‘Dickensian’ Episodes 16-17 review: The show lives up to its promise

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Finally. Finally!

After weeks of meandering storylines and terrible double entendres, Dickensian lives up to the promise of its beginnings, with two episodes that are entertaining, and both for different reasons. This is what the show should’ve been like all along. So while I usually lump both together in a review, it’s worth separating them this week.

Episode 16 is reminiscent of those rare bottle episodes of EastEnders where you only see a couple of the cast, usually just in one room, talking, shouting, crying, snivelling and sniffling. Usually in that order. It’s not strictly a two-hander here, but compared to the usual number of people bustling through half an hour of Dickensian, it’s a noticeable episode for being pared right down; focusing most of the episode on sisters Frances and Honoria.


And just as with those EastEnders bottle episodes, it’s all to focus on exploring character and subsequent revelations. Which means that we get to see how well-cast Alexandra Moen and Sophie Rundle are, the two of them giving tremendously matched performances as Honoria goes into early labour with just her frosty religious sister Frances (and an Encyclopaedia) to help her.

Even knowing how it’s all going to turn out it’s terribly desperate and anxious, but it’s also beautifully paced; the stress between both sisters spilling out in just the right quantities at just the right time as they have a heart to heart and open up old and new wounds with raw honesty, all before the cruellest blow is dealt. Baby Esther is born but is stillborn, and for one week only Call the Midwife has a rival in tear-jerking new-born drama.

But wait, the baby cries! The plot thickens! And Frances, still believing the child will drag her family’s reputation ‘into the mire’, hides it to be given away. And thus a novel is born.

Dickensian 17

Episode 17 brings the fallout, and even more emotion as idiot Captain Hawdon proposes marriage, only to discover his child is dead. ‘I’m nothing without you. Nobody,’ he tells Honoria after another great moment from Sophie Rundle. All very prophetic. By the time Bleak House rolls around he’ll be living (and dying) under the name Mr Nemo, the Latin for ‘nobody’. Latin lessons, that’s why you read CultBox.

After the heavy emotion of Honoria’s apparent stillbirth there’s the ‘how much have I had to drink?’ catharsis of seeing Stephen Rea and Omid Djalili act with utmost seriousness while Djalili holds a bonnet-wearing stuffed cat called Madame Snuggles. It’s a scene that deserves its own BAFTA category. ‘Best Acting Alongside Taxidermy’.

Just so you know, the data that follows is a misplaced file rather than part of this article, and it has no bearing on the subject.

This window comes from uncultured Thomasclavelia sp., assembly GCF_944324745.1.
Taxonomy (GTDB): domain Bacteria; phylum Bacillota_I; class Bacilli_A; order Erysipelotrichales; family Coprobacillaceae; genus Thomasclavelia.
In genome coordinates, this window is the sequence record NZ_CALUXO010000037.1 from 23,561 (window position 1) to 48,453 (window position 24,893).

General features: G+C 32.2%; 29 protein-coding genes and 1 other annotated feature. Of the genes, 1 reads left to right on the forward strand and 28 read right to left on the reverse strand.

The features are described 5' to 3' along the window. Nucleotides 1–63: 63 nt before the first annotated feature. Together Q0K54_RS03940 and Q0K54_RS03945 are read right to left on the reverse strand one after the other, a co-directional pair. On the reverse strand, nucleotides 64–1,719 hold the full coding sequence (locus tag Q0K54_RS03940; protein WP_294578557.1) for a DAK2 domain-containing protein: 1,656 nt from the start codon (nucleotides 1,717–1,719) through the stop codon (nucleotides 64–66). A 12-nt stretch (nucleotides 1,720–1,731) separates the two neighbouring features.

I’m not being flippant when I say that this show would have been 1000% better if Madame Snuggles had been present throughout this show, perhaps in varying costumes. Three minutes on screen, staring blankly into space, is better than the entire Bumble plot.

Dickensian  14 Inspector Bucket (STEPHEN REA)

Inspector Bucket, Mr Venus, and Madame Snuggles revisit every part of the investigation but come up short. Off for a pie then. Mr Bucket has loved his pies in this show, hasn’t he? He’s eaten them, used them to interview suspects, even taken the odd one home for his wife. Wouldn’t it be ironic if the clue to solving Jacob Marley’s murder was in a pie all along? But that would be crazy. Laughable, even.

Ha. Ha. Ha. Ha. Ha-WHAAAAAAAA?!?!

Yes, the clue – an arrow-shaped chip off the murder weapon – has literally been under his nose the whole time, imprinted in every pie he’s been eating like a grisly pastry confession. Pies made by Mrs Cratchit, who was literally the last suspect on my list. Even after Madame Snuggles.

It makes a Midsomer’s modicum of sense that she should have killed Marley (she should’ve dragged away his body then baked him in the pies, Sweeney Todd style – the perfect crime!), but after 17 episodes it’s a reveal that’s not as exciting as it should be. Not necessarily anticlimactic, but definitely enough to make you wonder if you’ve spent the past eight and half hours wisely, instead of, say, learning how to taxidermy a cat.

Dickensian Jacob Marley (PETER FIRTH)

Of course, you could stop watching now, now that you know the killer’s identity. But then you’d be denied knowing how Mrs Cratchit escapes the hangman’s noose and ends up in some obscure Christmas story. And let’s not forget, despite the best efforts of Arthur Havisham and his pineapple, Compeyson and Miss Havisham are about to have a wedding that may not make it to the buffet.

After the strength of this week, I have great expectations it’s going to be terrific to watch.


Aired at 8pm on Thursday 11 February 2016 and at 8.30pm on Friday 12 February 2016 on BBC One.

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